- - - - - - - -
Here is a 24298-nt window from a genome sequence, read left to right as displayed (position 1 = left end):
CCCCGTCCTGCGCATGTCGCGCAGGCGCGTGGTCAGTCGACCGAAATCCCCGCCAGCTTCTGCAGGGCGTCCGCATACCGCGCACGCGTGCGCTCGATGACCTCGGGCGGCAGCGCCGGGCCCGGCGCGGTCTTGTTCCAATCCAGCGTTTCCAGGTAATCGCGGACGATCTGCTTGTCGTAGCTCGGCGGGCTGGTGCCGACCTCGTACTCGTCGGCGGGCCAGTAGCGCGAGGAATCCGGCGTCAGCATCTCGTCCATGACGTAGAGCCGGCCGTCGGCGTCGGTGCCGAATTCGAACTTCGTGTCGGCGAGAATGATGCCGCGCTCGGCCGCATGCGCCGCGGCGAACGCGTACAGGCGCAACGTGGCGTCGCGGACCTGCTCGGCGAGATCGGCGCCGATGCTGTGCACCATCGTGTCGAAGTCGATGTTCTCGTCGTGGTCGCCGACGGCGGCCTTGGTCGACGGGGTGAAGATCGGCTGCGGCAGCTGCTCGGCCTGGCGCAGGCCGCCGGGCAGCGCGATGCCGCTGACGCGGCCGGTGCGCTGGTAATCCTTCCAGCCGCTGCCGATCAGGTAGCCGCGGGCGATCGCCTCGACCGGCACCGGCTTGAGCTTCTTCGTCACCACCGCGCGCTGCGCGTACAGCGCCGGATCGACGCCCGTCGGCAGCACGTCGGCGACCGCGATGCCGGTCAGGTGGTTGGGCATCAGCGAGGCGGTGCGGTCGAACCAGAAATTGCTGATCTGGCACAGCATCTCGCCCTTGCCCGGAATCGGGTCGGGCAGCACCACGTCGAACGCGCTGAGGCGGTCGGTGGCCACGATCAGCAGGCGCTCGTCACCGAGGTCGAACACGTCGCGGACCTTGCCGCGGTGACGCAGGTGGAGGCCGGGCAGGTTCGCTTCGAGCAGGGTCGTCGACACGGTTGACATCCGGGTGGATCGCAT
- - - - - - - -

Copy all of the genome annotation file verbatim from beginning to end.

Here is a 24298-nt window from a genome sequence, read left to right as displayed (position 1 = left end):
CCCCGTCCTGCGCATGTCGCGCAGGCGCGTGGTCAGTCGACCGAAATCCCCGCCAGCTTCTGCAGGGCGTCCGCATACCGCGCACGCGTGCGCTCGATGACCTCGGGCGGCAGCGCCGGGCCCGGCGCGGTCTTGTTCCAATCCAGCGTTTCCAGGTAATCGCGGACGATCTGCTTGTCGTAGCTCGGCGGGCTGGTGCCGACCTCGTACTCGTCGGCGGGCCAGTAGCGCGAGGAATCCGGCGTCAGCATCTCGTCCATGACGTAGAGCCGGCCGTCGGCGTCGGTGCCGAATTCGAACTTCGTGTCGGCGAGAATGATGCCGCGCTCGGCCGCATGCGCCGCGGCGAACGCGTACAGGCGCAACGTGGCGTCGCGGACCTGCTCGGCGAGATCGGCGCCGATGCTGTGCACCATCGTGTCGAAGTCGATGTTCTCGTCGTGGTCGCCGACGGCGGCCTTGGTCGACGGGGTGAAGATCGGCTGCGGCAGCTGCTCGGCCTGGCGCAGGCCGCCGGGCAGCGCGATGCCGCTGACGCGGCCGGTGCGCTGGTAATCCTTCCAGCCGCTGCCGATCAGGTAGCCGCGGGCGATCGCCTCGACCGGCACCGGCTTGAGCTTCTTCGTCACCACCGCGCGCTGCGCGTACAGCGCCGGATCGACGCCCGTCGGCAGCACGTCGGCGACCGCGATGCCGGTCAGGTGGTTGGGCATCAGCGAGGCGGTGCGGTCGAACCAGAAATTGCTGATCTGGCACAGCATCTCGCCCTTGCCCGGAATCGGGTCGGGCAGCACCACGTCGAACGCGCTGAGGCGGTCGGTGGCCACGATCAGCAGGCGCTCGTCACCGAGGTCGAACACGTCGCGGACCTTGCCGCGGTGACGCAGGTGGAGGCCGGGCAGGTTCGCTTCGAGCAGGGTCGTCGACACGGTTGACATCCGGGTGGATCGCAT